In December 2018, a group of international researchers, practitioners and policymakers working in the area of ageing met as part of a 3-day symposium held in Belfast, Northern Ireland to discuss loneliness, its impacts and appropriate interventions.1–15 It is encouraging that there has been an exponential growth in research on loneliness and social isolation among older adults of late, in recognition of the significance of loneliness as an adverse experience in older age. However, limitations persist in the evidence base, in relation to impacts, risk factors, assessment and especially interventions. The objective of the Belfast meeting was to determine the state of the field of loneliness among older people, highlighting best practices, evidence and key research gaps. The following consensus statement emerged from these discussions in relation to the current status of policy, practice and especially research on loneliness.


It seems there have never been so many ways to connect with people, yet the fear of loneliness is increasingly capturing public attention, driving the issue further up policy agendas across the world.16 For example, in the UK, 2018 saw the launch of a loneliness strategy17 and a loneliness minister was appointed. In the USA, the National Academies of Sciences, Engineering, and Medicine have formed a committee to examine how social isolation and loneliness impact health outcomes in older adults, its report released in February of 2020.18 The AARP in the USA and the Campaign to End Loneliness in the UK have established awareness raising work and visibility in this area. Campaigns are an important necessary step to raise awareness to effectively address the stigma of loneliness but are not sufficient especially for the development of effective interventions.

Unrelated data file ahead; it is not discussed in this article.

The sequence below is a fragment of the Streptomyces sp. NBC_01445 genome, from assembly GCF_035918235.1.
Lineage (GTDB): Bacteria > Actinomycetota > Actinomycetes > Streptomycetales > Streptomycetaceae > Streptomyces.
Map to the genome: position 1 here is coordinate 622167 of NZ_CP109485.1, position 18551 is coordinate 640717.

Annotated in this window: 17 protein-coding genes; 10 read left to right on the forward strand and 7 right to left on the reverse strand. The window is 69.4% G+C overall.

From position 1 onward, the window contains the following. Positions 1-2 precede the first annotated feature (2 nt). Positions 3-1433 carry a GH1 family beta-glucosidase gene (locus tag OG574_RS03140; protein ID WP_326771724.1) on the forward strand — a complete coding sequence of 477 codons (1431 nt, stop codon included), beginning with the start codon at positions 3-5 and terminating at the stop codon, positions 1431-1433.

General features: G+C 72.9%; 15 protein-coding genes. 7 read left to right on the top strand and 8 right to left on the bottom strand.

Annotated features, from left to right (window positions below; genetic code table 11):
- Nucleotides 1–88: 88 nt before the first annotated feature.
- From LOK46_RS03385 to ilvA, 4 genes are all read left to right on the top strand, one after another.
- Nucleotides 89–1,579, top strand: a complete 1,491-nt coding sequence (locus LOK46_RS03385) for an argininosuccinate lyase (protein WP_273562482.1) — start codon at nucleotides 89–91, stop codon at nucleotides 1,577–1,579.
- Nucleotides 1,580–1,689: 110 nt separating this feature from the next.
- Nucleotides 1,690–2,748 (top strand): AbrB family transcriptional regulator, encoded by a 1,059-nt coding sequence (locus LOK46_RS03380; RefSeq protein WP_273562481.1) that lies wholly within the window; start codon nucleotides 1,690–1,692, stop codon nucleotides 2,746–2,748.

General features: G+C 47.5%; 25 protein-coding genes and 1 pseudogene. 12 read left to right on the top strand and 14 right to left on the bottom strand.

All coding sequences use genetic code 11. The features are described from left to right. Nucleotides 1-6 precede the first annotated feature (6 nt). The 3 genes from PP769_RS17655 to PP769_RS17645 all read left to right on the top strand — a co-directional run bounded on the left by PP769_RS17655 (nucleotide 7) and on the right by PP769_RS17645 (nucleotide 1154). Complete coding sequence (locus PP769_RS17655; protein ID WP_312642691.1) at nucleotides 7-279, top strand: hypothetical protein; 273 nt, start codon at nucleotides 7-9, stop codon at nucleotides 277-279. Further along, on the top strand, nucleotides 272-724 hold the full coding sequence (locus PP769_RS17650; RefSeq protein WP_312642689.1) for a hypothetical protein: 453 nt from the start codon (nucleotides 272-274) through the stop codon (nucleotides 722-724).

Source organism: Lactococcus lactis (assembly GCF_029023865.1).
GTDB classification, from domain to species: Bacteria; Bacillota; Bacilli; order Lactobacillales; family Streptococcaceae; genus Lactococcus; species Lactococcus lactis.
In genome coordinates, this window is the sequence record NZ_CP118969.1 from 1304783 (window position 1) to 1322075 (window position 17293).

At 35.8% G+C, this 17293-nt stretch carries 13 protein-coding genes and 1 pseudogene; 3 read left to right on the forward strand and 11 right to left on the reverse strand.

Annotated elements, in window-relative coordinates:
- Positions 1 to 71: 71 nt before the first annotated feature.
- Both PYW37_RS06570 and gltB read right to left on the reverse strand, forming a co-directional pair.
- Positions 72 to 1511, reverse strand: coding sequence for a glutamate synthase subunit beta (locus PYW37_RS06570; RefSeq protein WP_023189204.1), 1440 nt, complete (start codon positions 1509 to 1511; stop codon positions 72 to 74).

With growing concern about rates and consequences of loneliness in civic society, there is also an increasing body of research on loneliness and social isolation among older adults, especially in high-income countries (HICs). However, there are significant gaps in our understanding of the ‘true rates’ of loneliness within and across countries, the drivers of loneliness in different populations and sub-groups, its impact on health and well-being, and a lack of high quality evidence on effective solutions. In low/middle-income countries (LMICs), research to underpin the allocation of resources to meet medical needs, and/or to secure adequate food and housing in later life has been given greater priority than studies on loneliness.19 In summary, evidence to support appropriate action in addressing loneliness is urgently needed. However, a number of building blocks are required in relation to definitions, measurement, antecedents, consequences and ultimately effective interventions.18 20


At our 3-day event in December 2018, AB took detailed notes during all presentations and discussions. Following the event, AB synthesised these notes to produce a single document detailing all topics on which some consensus was reached at the event in relation to loneliness in older adults that is, multiple authors had supported a statement or argument. This document was then sectioned into issues related to: definition and types of loneliness; measurement of loneliness; antecedents of loneliness; consequences of loneliness; and interventions. This document was shared with ROS and TP to refine further before being shared with all authors to check consensus. Following each circulation, any issues raised by authors were synthesised with feedback requested from all authors again prior to a new draft based on these agreed changes being circulated. Following a 6-month period and the circulation of multiple drafts, all authors signed off on a final consensus statement (the content of this communication) which represented the views of all and addressed all issues raised during the process to the satisfaction of all.